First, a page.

Evaluating the impact of varying protein source and ammonium chloride inclusion on feedlot goat growth and carcass traits


The purpose of this study was to determine the different protein sources and ammonium chloride inclusion and its effects on growth and carcass traits in Boer goats. Our hypothesis was the replacement of DDGS with Soyplus and the replacement of ammonium chloride with Soychlor would have an impact on the weight gained, carcass quality, and the pH of goat urine as well as results in a reduced feed cost. Seventy-five meat goat kids (approximately 70 d of age) were used in a completely randomized design. Animals were housed at the KSU Sheep and Meat Goat Center with 3 kids per pen (5 pens per treatment for 42 days). Kids were allotted into one of 5 experimental diets: 1) Soybean meal (SBM); 2) Dried distillers' grain saluables (DDGS); 3) Soyplus; 4) SBM plus SoyChlor; and 5) Soyplus plus SoyChlor. Diet costs include Treatment 1) $150.67/ton; Treatment 2) $125.04/ton; Treatment 3) 162.76/ton; Treatment 4) $172.76/ton; and Treatment 5) $178.25/ton. Goats had ad libitium access to feed and water. Weights were recorded weekly of goats and feeders to determine; average daily feed intake (ADFI), average daily gain (ADG) and feed efficiency (G:F). The heaviest and lightest goats per pen were slaughtered and including hot carcass weight, yield, loin eye area, loin eye depth, fat depth at the 13th rib, and body wall thickness data was collected. Data was analyzed using the GLIMMIX procedure of SAS (SAS Inst., Cary, NC) with pen serving as the experimental unit. The results confirm that there was no significant difference in that SoyPlus(P>0.03) and SoyChlor(P>0.05) products did not have a noticeable effect on goats when compared to other feeds that were tested.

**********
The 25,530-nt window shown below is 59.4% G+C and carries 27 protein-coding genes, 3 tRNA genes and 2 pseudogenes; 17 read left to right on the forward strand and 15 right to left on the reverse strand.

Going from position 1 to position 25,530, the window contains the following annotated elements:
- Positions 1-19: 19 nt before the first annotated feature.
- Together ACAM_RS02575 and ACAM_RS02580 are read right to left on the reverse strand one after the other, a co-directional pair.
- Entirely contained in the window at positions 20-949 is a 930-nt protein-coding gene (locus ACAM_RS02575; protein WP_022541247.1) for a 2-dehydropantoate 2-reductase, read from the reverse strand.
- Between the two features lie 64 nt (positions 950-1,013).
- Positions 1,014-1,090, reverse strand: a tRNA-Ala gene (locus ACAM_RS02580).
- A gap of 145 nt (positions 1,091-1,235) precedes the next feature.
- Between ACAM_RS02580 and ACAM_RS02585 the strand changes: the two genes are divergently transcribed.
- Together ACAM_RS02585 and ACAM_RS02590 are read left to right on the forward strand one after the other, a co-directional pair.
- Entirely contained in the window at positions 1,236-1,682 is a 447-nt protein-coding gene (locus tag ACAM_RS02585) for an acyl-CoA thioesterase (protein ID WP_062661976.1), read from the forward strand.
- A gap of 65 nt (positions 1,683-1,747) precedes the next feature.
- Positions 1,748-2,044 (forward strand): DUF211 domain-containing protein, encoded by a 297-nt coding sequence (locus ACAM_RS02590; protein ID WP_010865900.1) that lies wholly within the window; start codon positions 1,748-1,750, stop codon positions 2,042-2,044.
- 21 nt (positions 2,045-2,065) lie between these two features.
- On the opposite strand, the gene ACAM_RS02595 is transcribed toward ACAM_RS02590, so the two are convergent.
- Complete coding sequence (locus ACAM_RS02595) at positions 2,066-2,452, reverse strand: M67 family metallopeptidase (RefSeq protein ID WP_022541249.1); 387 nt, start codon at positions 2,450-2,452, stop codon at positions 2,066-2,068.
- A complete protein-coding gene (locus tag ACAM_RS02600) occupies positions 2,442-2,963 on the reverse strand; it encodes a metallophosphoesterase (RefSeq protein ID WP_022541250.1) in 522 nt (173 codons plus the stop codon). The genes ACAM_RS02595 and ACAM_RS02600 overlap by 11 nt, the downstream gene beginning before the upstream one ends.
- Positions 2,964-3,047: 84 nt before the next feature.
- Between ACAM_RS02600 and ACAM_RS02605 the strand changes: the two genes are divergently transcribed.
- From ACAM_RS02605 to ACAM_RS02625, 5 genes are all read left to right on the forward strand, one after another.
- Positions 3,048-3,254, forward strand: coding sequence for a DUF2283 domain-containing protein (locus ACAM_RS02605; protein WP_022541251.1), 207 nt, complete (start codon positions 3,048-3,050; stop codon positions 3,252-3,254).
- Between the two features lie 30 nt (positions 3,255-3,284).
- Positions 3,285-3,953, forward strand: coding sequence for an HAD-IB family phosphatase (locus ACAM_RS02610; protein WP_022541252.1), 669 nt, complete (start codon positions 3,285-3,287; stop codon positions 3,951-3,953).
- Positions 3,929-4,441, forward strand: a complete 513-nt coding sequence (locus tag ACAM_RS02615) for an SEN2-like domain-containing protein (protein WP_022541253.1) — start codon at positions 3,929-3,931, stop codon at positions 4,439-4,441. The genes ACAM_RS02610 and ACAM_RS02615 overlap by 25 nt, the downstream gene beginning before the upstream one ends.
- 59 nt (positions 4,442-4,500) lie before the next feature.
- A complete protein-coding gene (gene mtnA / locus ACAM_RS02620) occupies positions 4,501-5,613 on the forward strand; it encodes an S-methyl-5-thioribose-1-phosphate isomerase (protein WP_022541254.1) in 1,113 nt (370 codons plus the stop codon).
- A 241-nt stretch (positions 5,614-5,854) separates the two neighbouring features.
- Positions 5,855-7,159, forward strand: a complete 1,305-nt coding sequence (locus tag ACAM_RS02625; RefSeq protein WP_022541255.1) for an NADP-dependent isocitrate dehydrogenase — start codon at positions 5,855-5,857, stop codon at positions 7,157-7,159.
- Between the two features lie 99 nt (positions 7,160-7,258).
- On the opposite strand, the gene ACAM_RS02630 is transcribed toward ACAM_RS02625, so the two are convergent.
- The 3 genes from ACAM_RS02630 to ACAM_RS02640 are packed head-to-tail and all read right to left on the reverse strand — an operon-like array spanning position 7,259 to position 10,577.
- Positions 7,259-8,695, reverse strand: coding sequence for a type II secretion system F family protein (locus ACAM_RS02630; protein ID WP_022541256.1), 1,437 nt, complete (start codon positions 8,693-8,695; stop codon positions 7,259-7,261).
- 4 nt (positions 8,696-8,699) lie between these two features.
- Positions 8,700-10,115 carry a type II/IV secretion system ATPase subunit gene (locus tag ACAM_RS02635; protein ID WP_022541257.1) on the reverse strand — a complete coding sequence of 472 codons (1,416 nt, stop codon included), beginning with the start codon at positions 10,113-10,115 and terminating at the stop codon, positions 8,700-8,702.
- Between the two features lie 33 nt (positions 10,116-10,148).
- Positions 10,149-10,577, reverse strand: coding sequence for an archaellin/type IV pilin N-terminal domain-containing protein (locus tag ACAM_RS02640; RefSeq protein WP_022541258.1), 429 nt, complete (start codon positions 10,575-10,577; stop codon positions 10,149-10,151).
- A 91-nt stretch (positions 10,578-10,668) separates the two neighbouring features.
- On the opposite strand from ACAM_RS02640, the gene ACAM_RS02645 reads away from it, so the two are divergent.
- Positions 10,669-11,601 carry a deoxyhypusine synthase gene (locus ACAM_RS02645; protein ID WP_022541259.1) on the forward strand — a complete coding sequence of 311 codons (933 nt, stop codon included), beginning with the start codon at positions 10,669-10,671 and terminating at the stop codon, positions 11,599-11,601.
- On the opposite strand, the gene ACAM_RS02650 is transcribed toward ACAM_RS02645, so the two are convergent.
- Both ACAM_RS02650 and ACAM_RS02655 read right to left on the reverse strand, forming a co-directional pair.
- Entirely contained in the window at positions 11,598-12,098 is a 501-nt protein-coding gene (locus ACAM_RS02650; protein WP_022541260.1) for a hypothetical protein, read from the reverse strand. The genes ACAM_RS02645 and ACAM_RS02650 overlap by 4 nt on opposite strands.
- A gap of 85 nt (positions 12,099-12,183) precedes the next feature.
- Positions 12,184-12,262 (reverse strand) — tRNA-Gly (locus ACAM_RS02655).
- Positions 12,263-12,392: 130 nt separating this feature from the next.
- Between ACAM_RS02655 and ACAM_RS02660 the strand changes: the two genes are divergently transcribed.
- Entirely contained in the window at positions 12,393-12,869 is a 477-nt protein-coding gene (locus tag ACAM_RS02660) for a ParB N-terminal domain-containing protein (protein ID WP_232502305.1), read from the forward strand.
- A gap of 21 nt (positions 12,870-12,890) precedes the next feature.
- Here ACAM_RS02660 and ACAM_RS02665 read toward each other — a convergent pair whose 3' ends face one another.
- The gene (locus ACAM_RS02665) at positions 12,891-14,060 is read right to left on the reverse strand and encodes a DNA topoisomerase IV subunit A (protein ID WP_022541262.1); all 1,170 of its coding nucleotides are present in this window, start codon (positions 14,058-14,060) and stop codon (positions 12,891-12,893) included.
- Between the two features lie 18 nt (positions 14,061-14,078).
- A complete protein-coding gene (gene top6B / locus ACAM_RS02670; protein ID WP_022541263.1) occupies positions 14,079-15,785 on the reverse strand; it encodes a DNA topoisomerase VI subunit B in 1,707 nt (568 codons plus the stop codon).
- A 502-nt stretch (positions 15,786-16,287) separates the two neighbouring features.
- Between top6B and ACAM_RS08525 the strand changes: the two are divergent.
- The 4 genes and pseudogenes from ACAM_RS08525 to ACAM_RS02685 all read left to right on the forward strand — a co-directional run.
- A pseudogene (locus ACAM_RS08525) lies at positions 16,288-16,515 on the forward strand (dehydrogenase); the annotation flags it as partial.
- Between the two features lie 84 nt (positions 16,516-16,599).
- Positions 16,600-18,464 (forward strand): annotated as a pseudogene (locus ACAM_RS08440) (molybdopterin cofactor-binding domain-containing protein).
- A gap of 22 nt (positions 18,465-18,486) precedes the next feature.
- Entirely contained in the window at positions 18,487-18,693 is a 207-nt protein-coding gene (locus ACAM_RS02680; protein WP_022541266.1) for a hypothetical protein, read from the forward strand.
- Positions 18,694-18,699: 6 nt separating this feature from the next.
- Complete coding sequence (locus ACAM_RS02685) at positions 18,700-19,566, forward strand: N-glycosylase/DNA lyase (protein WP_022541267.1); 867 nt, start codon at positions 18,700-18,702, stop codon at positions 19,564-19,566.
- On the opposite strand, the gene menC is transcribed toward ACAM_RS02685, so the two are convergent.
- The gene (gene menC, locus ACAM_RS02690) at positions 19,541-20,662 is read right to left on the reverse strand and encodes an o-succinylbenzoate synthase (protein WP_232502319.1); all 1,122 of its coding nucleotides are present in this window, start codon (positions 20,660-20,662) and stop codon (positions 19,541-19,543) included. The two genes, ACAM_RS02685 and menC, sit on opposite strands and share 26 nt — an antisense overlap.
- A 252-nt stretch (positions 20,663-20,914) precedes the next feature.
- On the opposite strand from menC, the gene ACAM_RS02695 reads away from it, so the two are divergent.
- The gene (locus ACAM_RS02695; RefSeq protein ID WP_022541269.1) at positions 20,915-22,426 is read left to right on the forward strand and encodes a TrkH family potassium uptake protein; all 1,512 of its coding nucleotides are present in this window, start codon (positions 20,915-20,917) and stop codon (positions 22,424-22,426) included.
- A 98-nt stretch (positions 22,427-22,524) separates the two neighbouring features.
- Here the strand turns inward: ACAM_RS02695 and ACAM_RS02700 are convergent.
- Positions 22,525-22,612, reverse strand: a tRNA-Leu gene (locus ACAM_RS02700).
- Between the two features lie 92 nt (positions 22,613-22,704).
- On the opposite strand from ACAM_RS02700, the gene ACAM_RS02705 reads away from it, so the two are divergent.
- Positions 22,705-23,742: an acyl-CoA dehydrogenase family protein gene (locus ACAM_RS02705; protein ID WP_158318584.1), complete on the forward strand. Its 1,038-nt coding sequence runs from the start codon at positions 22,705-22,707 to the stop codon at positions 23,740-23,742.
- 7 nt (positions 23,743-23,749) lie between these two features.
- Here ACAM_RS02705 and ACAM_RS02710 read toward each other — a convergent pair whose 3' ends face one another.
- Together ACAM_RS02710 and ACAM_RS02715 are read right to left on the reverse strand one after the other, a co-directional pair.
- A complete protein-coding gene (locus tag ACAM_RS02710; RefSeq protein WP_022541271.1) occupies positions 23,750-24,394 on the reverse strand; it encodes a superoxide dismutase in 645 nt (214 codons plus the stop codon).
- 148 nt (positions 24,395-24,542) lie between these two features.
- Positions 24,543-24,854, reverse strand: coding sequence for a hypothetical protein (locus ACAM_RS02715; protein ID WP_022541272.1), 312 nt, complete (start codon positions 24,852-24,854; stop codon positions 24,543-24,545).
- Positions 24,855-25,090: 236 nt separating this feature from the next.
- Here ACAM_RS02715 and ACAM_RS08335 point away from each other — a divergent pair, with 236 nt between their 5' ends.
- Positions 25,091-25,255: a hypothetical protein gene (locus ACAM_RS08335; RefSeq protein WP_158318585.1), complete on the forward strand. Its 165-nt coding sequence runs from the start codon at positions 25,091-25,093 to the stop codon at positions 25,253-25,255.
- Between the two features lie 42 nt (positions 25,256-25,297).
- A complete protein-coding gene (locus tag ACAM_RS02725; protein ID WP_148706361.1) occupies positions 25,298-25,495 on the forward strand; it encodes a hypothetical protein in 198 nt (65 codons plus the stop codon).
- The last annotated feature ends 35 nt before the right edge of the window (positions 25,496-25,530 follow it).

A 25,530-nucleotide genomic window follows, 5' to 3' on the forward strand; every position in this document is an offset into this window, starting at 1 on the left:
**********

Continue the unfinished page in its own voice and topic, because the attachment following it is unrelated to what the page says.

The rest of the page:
Fall 2018